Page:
Some more on Melanchthon’s poetry, while we’re on the subject. Below is a poem from (perhaps) 1540.
“Christ’s Speech (from Psalm 2)”
What madness to rouse arms against the heavenly powers!
Man’s impiety will not have a happy issue.
On Zion’s height God hands me Zion’s royal scepter
and grants it to me to bring new commands.
For the Father himself says, “My Son, my highest pleasure,
will justly be my heir of the whole world.
Let him who follows the victorious standards of this King
laugh in safety at the threats of Fortune.”
The greatest Father commands his Son to spread these commandments–
and they are not empty–throughout the world among the peoples.
You, peoples, offer frankincense to the Son of the highest Father;
whoever trusts in this Prince will be saved.1
A few remarks:
- The beginning of this poem, in elegiac couplets, is a good example of prosopopoeia or ethopoeia: “The description and portrayal of a character (natural propensities, manners and affections, etc.). A kind of enargia.” The term indicates the “making” (-poeia) of a “character” (etho-), and so is a kind of impersonation. Ethopoeia was a standard part of the rhetorical exercises called the progymnasmata; cf. the extant exercises by Libanius, the famous fourth century rhetor who taught Basil of Caesarea, Theodore of Mopsuestia, and John Chrysostom, among others. Augustine gives an account of performing such an exercise in the person of the goddess Juno in his Confessions. It is worth noting that such exercises still formed an important part of Melanchthonian pedagogy.
- The speaker of the poem, then, is the exalted Christ, with whom the Son of Psalm 2 was traditionally identified. The Son speaks in the first person in vv. 7-9 of the original, but Melanchthon has made it the mode of address for the entire poem. Thus the Psalm’s opening, regarding the raging of the nations, is put in the Son’s own mouth rather than a third-person speaker. At the end of the poem, on the other hand, Melanchthon speaks in propria persona as the psalmist had in the original, thus breaking the ethopoeic illusion.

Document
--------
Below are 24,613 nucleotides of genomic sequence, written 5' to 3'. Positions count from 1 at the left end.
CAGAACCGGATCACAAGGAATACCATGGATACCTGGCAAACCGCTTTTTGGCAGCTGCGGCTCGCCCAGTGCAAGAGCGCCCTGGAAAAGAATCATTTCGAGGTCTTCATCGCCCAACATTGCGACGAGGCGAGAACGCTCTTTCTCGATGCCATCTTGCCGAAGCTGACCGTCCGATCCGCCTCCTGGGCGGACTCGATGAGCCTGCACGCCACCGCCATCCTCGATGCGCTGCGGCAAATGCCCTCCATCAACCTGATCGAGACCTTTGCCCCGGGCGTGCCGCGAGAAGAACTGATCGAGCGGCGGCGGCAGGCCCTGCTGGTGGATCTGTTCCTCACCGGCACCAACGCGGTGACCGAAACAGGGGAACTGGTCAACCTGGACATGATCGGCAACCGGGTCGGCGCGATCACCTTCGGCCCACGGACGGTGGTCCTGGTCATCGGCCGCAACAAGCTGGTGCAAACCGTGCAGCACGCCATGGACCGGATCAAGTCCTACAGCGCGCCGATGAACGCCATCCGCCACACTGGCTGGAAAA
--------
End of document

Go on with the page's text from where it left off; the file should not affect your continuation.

- Modulations of the source-text are common in paraphrastic Latin biblical poetry. They occur in a couple of places in this poem’s conclusion: the Psalm’s command to “kings” is extended to “peoples”; the Father’s commands are called “new” and are glossed as “not vain” (non vana); the injunction to “kiss the Son” is replaced by an injunction to offer frankincense (thura) to him, since frankincense is a standard offering for divinity in the poetic tradition (and elsewhere, of course, as well). Thus when the fifth century poet Sedulius glosses the three gifts of gold, frankincense, and myrrh brought by the Magi to the infant Christ, he writes: aurea nascenti fuderunt munera regi/ tura dedere Deo, myrram tribuere sepulchro (“For the babe they poured forth gifts of gold as for a king, they gave him frankincense as to God, they bestowed myrrh for his tomb” (Paschale carmen 2.95-6). Thus Melanchthon combines royalty (Principe) and divinity (thura) in the poem’s last couplet. The God-Man is enthroned, then, as King over all the earth, both according to the Psalm and to Melanchthon’s rendering of it.
- Just as we saw him to do in the poem on Cicero’s On Duties, Melanchthon refers to the “threats of Fortune” (Fortunae…minas). One wonders whether it would be a stretch to hear in this echo an intimation of Melanchthon’s (classical) doctrine of the Two Kingdoms, and that of the other early Reformers as well: on the civic, temporal, horizontal plane Cicero provides a refuge for those seeking knowledge of virtue and ethics. On the spiritual, eternal, vertical plane it is Christ who serves as the refuge–and that not in the first instance unto temporal peace and order, but unto everlasting salvation. But notice that, for Melanchthon, this doctrine of the Two Kingdoms does not mean that religion is banished from the civic sphere. No, the command in the Psalm goes forth to kings, and in Melanchthon’s poem it goes forth to everyone. And Melanchthon held it as firm that princes doing their duty as “ministers of God,” as Paul puts it in Romans 13, was in fact integral to temporal peace and order.